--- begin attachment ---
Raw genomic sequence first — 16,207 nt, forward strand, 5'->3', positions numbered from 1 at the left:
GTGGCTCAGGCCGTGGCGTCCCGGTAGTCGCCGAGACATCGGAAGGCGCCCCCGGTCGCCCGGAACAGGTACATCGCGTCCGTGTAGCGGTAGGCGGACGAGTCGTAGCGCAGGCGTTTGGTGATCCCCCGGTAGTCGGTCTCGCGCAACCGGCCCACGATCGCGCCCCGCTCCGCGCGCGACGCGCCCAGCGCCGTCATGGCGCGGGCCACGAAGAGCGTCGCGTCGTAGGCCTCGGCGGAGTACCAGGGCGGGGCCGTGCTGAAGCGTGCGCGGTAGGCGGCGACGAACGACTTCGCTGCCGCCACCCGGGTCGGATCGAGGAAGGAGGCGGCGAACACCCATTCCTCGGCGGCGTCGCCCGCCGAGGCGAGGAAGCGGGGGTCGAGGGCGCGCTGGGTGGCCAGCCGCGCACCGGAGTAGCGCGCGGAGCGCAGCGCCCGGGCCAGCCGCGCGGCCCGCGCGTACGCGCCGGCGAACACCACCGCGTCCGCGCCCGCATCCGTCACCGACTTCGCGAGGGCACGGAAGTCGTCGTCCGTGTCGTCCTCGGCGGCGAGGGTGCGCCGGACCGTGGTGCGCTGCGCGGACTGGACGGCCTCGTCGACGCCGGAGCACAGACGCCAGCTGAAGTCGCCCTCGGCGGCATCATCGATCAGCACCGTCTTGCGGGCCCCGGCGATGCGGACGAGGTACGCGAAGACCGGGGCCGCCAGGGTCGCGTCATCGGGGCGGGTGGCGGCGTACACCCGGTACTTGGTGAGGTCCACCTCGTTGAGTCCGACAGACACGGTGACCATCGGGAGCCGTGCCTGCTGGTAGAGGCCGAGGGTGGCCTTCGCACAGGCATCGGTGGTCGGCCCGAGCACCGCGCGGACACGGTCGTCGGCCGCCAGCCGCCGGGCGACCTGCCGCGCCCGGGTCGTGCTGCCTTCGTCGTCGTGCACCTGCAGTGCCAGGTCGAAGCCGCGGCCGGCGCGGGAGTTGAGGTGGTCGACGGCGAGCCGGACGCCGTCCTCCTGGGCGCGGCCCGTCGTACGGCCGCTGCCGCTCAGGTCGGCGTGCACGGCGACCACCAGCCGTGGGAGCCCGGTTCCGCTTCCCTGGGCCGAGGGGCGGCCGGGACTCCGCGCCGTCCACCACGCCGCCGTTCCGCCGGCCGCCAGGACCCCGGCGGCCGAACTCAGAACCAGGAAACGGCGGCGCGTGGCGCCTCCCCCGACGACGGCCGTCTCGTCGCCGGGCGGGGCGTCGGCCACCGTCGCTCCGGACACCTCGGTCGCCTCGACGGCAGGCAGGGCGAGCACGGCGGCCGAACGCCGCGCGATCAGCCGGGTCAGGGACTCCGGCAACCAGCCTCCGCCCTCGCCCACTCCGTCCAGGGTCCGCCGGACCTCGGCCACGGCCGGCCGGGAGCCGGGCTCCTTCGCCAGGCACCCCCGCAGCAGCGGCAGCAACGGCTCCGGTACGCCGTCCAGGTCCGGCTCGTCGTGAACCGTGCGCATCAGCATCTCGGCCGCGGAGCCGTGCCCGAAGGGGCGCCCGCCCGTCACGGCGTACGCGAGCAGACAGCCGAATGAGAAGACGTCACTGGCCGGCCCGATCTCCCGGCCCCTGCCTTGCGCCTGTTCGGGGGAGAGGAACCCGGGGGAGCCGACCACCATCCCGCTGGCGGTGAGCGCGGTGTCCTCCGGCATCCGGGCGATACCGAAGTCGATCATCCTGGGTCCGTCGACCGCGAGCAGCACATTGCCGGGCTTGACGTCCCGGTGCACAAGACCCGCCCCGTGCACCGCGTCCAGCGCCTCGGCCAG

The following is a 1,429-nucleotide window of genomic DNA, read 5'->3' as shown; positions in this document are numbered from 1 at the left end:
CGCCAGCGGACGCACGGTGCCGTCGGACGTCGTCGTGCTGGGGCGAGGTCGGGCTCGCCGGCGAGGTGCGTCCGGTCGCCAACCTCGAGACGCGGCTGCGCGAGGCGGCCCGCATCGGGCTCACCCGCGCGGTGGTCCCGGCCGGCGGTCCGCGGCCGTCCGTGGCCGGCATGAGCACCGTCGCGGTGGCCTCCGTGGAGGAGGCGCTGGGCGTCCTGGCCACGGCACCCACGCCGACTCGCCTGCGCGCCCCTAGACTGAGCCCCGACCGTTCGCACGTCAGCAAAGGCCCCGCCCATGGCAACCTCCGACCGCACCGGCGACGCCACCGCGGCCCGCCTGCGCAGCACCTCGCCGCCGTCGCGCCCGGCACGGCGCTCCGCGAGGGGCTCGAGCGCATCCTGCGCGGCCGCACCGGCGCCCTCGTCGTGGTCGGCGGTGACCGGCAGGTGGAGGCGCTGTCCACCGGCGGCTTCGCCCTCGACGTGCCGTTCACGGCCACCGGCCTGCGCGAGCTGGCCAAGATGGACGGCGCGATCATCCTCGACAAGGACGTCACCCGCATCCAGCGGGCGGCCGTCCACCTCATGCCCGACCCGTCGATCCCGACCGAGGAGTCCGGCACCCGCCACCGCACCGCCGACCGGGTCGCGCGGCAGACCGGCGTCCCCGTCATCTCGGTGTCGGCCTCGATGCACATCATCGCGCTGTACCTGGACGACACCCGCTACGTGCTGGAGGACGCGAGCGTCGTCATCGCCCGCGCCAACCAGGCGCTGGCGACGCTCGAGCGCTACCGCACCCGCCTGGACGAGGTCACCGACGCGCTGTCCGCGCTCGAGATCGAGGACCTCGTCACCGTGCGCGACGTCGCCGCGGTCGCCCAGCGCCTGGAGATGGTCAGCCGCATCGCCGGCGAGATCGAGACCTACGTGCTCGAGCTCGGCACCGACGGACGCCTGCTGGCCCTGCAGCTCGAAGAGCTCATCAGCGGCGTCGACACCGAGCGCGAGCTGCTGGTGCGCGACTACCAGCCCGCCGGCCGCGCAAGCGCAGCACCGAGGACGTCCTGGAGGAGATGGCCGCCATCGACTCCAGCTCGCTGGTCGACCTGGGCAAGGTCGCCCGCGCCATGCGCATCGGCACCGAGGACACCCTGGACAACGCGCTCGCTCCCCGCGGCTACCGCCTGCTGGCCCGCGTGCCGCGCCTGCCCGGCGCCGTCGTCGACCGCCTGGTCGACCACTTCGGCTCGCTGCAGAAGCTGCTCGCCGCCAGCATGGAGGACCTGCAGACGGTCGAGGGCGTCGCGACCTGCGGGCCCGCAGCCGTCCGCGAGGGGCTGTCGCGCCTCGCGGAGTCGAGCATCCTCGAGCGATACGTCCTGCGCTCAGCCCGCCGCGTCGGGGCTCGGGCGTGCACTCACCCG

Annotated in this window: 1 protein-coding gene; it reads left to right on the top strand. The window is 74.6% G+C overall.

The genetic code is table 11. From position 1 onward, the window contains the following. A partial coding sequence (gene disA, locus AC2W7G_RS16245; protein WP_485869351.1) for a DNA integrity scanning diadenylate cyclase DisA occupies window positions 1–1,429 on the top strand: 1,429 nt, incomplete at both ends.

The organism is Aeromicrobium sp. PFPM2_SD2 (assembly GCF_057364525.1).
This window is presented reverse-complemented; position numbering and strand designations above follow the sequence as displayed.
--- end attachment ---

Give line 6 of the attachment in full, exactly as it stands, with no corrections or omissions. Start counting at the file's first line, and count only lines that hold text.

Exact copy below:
The genetic code is table 11. From position 1 onward, the window contains the following. A partial coding sequence (gene disA, locus AC2W7G_RS16245; protein WP_485869351.1) for a DNA integrity scanning diadenylate cyclase DisA occupies window positions 1–1,429 on the top strand: 1,429 nt, incomplete at both ends.